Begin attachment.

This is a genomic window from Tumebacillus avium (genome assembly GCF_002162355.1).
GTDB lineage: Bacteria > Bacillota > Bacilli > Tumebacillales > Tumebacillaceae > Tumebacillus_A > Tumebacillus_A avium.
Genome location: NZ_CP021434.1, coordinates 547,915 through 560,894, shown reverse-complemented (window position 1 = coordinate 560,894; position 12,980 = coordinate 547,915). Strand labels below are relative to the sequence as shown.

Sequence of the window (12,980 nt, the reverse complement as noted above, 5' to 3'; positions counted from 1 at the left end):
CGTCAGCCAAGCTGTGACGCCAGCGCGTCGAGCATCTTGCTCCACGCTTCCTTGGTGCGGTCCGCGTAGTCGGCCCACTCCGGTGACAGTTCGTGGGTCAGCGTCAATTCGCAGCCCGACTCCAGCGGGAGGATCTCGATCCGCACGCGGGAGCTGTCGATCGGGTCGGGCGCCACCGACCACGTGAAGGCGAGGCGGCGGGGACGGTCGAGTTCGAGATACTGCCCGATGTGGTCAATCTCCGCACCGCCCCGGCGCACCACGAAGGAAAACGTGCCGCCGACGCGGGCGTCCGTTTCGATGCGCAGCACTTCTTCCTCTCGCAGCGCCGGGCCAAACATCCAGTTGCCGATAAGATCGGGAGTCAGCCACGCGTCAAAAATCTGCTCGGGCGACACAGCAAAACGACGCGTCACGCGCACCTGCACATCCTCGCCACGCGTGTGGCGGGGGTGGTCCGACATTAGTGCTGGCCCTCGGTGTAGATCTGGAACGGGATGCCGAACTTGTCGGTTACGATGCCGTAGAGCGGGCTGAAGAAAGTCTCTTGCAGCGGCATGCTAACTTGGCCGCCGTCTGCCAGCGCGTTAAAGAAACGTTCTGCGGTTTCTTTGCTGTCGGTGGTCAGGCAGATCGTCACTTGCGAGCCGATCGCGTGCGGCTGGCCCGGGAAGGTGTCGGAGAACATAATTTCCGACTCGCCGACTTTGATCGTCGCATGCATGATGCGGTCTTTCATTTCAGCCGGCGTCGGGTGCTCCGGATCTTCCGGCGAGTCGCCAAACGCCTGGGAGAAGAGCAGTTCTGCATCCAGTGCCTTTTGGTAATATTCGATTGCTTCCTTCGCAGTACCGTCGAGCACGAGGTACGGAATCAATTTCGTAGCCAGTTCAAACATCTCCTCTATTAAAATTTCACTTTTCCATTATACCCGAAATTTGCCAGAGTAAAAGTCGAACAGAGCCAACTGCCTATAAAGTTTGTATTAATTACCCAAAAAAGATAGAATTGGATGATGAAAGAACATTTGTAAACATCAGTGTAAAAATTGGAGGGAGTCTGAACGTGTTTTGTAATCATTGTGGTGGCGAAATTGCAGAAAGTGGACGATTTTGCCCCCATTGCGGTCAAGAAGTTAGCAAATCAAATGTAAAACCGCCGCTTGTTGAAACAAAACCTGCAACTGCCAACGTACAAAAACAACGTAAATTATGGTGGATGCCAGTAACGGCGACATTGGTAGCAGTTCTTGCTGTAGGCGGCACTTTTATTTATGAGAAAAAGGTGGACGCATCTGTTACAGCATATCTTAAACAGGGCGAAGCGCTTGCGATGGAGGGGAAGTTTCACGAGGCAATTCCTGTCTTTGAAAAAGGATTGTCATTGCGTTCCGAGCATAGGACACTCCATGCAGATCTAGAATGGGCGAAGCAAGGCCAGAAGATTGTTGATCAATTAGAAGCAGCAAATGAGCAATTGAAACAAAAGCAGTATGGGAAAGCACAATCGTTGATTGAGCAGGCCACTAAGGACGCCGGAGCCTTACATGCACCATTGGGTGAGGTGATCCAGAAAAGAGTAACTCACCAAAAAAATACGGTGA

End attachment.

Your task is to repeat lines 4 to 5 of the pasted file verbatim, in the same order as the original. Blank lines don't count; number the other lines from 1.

Sequence of the window (12,980 nt, the reverse complement as noted above, 5' to 3'; positions counted from 1 at the left end):
CGTCAGCCAAGCTGTGACGCCAGCGCGTCGAGCATCTTGCTCCACGCTTCCTTGGTGCGGTCCGCGTAGTCGGCCCACTCCGGTGACAGTTCGTGGGTCAGCGTCAATTCGCAGCCCGACTCCAGCGGGAGGATCTCGATCCGCACGCGGGAGCTGTCGATCGGGTCGGGCGCCACCGACCACGTGAAGGCGAGGCGGCGGGGACGGTCGAGTTCGAGATACTGCCCGATGTGGTCAATCTCCGCACCGCCCCGGCGCACCACGAAGGAAAACGTGCCGCCGACGCGGGCGTCCGTTTCGATGCGCAGCACTTCTTCCTCTCGCAGCGCCGGGCCAAACATCCAGTTGCCGATAAGATCGGGAGTCAGCCACGCGTCAAAAATCTGCTCGGGCGACACAGCAAAACGACGCGTCACGCGCACCTGCACATCCTCGCCACGCGTGTGGCGGGGGTGGTCCGACATTAGTGCTGGCCCTCGGTGTAGATCTGGAACGGGATGCCGAACTTGTCGGTTACGATGCCGTAGAGCGGGCTGAAGAAAGTCTCTTGCAGCGGCATGCTAACTTGGCCGCCGTCTGCCAGCGCGTTAAAGAAACGTTCTGCGGTTTCTTTGCTGTCGGTGGTCAGGCAGATCGTCACTTGCGAGCCGATCGCGTGCGGCTGGCCCGGGAAGGTGTCGGAGAACATAATTTCCGACTCGCCGACTTTGATCGTCGCATGCATGATGCGGTCTTTCATTTCAGCCGGCGTCGGGTGCTCCGGATCTTCCGGCGAGTCGCCAAACGCCTGGGAGAAGAGCAGTTCTGCATCCAGTGCCTTTTGGTAATATTCGATTGCTTCCTTCGCAGTACCGTCGAGCACGAGGTACGGAATCAATTTCGTAGCCAGTTCAAACATCTCCTCTATTAAAATTTCACTTTTCCATTATACCCGAAATTTGCCAGAGTAAAAGTCGAACAGAGCCAACTGCCTATAAAGTTTGTATTAATTACCCAAAAAAGATAGAATTGGATGATGAAAGAACATTTGTAAACATCAGTGTAAAAATTGGAGGGAGTCTGAACGTGTTTTGTAATCATTGTGGTGGCGAAATTGCAGAAAGTGGACGATTTTGCCCCCATTGCGGTCAAGAAGTTAGCAAATCAAATGTAAAACCGCCGCTTGTTGAAACAAAACCTGCAACTGCCAACGTACAAAAACAACGTAAATTATGGTGGATGCCAGTAACGGCGACATTGGTAGCAGTTCTTGCTGTAGGCGGCACTTTTATTTATGAGAAAAAGGTGGACGCATCTGTTACAGCATATCTTAAACAGGGCGAAGCGCTTGCGATGGAGGGGAAGTTTCACGAGGCAATTCCTGTCTTTGAAAAAGGATTGTCATTGCGTTCCGAGCATAGGACACTCCATGCAGATCTAGAATGGGCGAAGCAAGGCCAGAAGATTGTTGATCAATTAGAAGCAGCAAATGAGCAATTGAAACAAAAGCAGTATGGGAAAGCACAATCGTTGATTGAGCAGGCCACTAAGGACGCCGGAGCCTTACATGCACCATTGGGTGAGGTGATCCAGAAAAGAGTAACTCACCAAAAAAATACGGTGA